University of Dundee

CLS Alumnus Dr. Nicholas Lydon Wins 2012 Japan Prize

26 Jan 2012

The Japan Prize Foundation has announced the laureates of its 2012 Japan Prize, one of the world’s most prestigious awards in science and technology, and one of them is Dr Nick Lydon, an alumnus and honorary graduate of the University of Dundee.

The 2012 Japan Prize for the field of healthcare and medical technology was awarded jointly to Dr Lydon, Dr Janet Rowley, the Blum-Riese Distinguished Service Professor of the University of Chicago, and  Dr Brian Druker, Director of the Knight Cancer Institute at the Oregon Health & Science University, in recognition of their contribution to the development of a new therapeutic drug targeting cancer-specific molecules, called Imatinib.

Dr Lydon is the Founder and Director of Blueprint Medicines in Cambridge, Massachusetts. He received his PhD in biochemistry from the University of Dundee on 1982 and returned to the University last year to receive an honorary degree. Dr Lydon has a further local connection - he was a student at Strathallan High School near Perth.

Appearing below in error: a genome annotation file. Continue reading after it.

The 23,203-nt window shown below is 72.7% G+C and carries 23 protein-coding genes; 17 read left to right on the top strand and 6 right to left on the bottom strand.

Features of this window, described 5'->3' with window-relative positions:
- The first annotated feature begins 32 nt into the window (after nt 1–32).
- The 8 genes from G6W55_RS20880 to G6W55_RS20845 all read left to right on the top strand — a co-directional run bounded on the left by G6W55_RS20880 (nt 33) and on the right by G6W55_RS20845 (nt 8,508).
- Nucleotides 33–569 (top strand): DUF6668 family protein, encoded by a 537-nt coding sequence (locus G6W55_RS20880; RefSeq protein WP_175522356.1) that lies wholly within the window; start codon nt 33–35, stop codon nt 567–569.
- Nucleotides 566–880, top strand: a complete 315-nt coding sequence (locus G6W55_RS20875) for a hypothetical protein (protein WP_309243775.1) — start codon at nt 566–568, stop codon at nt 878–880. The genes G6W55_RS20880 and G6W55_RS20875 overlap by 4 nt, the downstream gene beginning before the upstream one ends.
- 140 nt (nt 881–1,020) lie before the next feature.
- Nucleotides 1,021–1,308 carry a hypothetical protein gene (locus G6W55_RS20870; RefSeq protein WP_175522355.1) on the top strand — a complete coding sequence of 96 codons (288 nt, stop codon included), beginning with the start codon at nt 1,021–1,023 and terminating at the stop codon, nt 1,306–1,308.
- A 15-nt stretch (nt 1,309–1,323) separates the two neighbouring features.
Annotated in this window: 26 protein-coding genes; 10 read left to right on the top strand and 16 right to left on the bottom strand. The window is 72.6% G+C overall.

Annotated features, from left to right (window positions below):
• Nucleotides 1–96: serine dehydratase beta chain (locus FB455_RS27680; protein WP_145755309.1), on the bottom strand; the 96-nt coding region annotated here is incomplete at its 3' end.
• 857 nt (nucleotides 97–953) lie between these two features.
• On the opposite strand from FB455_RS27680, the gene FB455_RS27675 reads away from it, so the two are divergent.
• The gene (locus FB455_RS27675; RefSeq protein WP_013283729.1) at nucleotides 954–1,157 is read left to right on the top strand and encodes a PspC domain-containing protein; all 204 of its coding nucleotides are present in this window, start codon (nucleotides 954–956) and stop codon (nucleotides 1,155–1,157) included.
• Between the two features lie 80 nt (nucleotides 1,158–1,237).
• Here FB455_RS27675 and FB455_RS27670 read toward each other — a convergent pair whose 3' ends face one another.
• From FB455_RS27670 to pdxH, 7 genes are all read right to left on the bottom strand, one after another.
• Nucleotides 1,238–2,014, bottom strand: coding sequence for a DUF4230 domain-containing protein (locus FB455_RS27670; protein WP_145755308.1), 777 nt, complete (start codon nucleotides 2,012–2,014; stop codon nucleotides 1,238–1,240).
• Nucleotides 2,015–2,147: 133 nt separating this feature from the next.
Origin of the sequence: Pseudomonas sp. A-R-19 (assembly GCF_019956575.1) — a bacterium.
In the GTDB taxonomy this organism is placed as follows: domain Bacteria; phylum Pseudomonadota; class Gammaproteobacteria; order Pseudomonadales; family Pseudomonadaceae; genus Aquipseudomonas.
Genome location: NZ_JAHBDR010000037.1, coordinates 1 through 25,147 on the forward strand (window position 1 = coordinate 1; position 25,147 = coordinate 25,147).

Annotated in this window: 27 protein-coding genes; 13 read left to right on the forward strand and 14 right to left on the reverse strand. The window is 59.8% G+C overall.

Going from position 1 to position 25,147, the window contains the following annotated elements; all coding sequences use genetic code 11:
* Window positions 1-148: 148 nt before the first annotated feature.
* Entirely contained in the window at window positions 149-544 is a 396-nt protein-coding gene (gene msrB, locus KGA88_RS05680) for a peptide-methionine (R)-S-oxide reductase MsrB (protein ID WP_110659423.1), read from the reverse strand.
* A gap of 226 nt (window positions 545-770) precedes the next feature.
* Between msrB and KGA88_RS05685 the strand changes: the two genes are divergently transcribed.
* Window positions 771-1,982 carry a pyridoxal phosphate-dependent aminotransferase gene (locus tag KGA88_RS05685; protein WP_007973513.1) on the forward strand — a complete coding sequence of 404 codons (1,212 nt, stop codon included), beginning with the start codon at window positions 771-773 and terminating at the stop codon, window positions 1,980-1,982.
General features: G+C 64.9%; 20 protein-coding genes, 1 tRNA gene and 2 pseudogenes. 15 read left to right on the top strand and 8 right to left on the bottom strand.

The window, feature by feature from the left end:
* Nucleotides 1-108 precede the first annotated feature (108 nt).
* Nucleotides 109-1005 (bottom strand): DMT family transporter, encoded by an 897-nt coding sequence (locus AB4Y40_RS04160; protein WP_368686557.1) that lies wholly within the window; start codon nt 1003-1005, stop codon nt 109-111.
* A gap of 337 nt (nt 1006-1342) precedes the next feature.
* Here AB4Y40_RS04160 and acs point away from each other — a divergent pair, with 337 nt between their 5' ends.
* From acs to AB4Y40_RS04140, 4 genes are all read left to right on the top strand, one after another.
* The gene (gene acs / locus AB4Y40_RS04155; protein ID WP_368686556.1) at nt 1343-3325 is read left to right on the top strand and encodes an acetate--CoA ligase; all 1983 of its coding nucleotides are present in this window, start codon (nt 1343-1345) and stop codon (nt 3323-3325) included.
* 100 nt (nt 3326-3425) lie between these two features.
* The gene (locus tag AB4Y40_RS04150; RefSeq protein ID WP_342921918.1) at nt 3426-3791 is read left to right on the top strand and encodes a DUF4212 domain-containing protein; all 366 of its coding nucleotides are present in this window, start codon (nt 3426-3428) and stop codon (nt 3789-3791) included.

Dr Lydon said, “I consider myself extremely blessed in having been able to contribute to a field that has made a difference to cancer patients. I thank you for this great honor, and hope that it will inspire young scientists to work on translating basic discoveries into treatments that have an impact on patient’s lives.”

The 2012 Japan Prize laureates will each receive a certificate of recognition and a commemorative gold medal at an award ceremony during Japan Prize Week in Tokyo on April 25, 2012. A cash award of 50 million Japanese yen (approximately US$650,000) will also be given to each field - this year the three laureates in the healthcare and medical technology field will split the prize equally.

 

About Japan Prize Foundation

Since its inception in 1985, the Japan Prize Foundation has awarded the Japan Prize to 74 people from 13 countries. In addition to awarding the Japan Prize, which is endorsed by the Japanese government, the Foundation has been hosting "Easy-to-Understand Science and Technology" seminars and awarding research grants to help nurture young scientists and further promote the advancement of science and technology. For additional details about the Japan Prize Foundation and its activities, please visit http://www.japanprize.jp

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